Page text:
It would already be an unrealistic ask if the government had plenty of cash in its coffers, but it’s simply ridiculous after the pandemic ravaged the province’s finances.
This year, the government of New Brunswick is planning on spending $245 million more than it will bring in through revenue. This will bring the province’s debt to a record high of over $14.1 billion. That’s a bit over $18,000 per person.
If the government were to give CUPE this 20 percent raise, it would have to make much harder choices to get the budget back to balance and stop the debt from growing further.
At a cost of $158 million per year, these raises would represent a nine percent increase in every New Brunswicker’s income tax bill. That’s a huge amount of money.
Not only are government coffers not flush with cash, but small businesses in New Brunswick are still struggling to keep their heads above water.
Currently, in the province, there are over 21,000 fewer jobs in the private sector than there were before the pandemic hit. These job losses are from businesses that have either had to fire people, have yet to reopen or have closed permanently.
Across the province, one out of every 11 people who want a job is currently unemployed. That doesn’t include those who have seen their paycheques shrink.
In this context of private-sector job losses and high unemployment, it’s hard to imagine the average New Brunswicker could expect anything close to a 20 percent raise in the next few years. And the provincial government will be struggling under the burden of its debt for decades to come.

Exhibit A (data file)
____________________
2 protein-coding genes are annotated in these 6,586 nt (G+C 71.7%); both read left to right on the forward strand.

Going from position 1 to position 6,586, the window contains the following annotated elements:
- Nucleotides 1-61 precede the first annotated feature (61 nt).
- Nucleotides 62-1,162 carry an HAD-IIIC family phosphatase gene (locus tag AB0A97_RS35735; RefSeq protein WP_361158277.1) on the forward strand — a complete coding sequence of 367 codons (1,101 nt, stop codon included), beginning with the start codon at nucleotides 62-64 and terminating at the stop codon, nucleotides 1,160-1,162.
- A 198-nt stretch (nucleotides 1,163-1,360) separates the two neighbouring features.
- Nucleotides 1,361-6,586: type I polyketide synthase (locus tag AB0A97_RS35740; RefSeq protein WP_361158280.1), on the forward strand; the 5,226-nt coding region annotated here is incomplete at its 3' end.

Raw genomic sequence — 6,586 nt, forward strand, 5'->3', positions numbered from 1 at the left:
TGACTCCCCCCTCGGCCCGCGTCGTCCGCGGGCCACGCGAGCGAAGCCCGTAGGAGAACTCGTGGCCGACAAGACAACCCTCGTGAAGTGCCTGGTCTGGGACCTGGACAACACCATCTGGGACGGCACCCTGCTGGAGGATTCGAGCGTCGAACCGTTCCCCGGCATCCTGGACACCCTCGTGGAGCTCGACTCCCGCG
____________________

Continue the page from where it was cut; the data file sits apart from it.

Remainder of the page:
It’s also important to note that, even before the pandemic, provincial bureaucrats fared much better than their neighbours in the private sector.
The average provincial government employee in the province received 12 percent higher wages than private sector taxpayers were making, even after adjusting for education. This bureaucratic premium costs New Brunswick taxpayers roughly $500 million per year. If it weren’t for that premium pay, New Brunswick’s budget would have a $250 million surplus this year instead of a $250 million deficit.
On top of that, government employees also have access to numerous benefits that private sector New Brunswickers can only dream of. Take pensions, for instance. A full 92 percent of government employees in New Brunswick are covered by a pension plan. That number falls to 23 percent for private sector workers.
Giving in to CUPE’s demands for a 20 percent pay raise would mean creating a much bigger divide between provincial government employees and their neighbours who don’t get government paycheques.
The government is right to resist giving in to CUPE’s demands. It’s time for CUPE to get back down to earth and ask for something that’s in line with everyday New Brunswickers’ reality and their ability to pay.
Renaud Brossard is the Interim Atlantic Director of the Canadian Taxpayers Federation.
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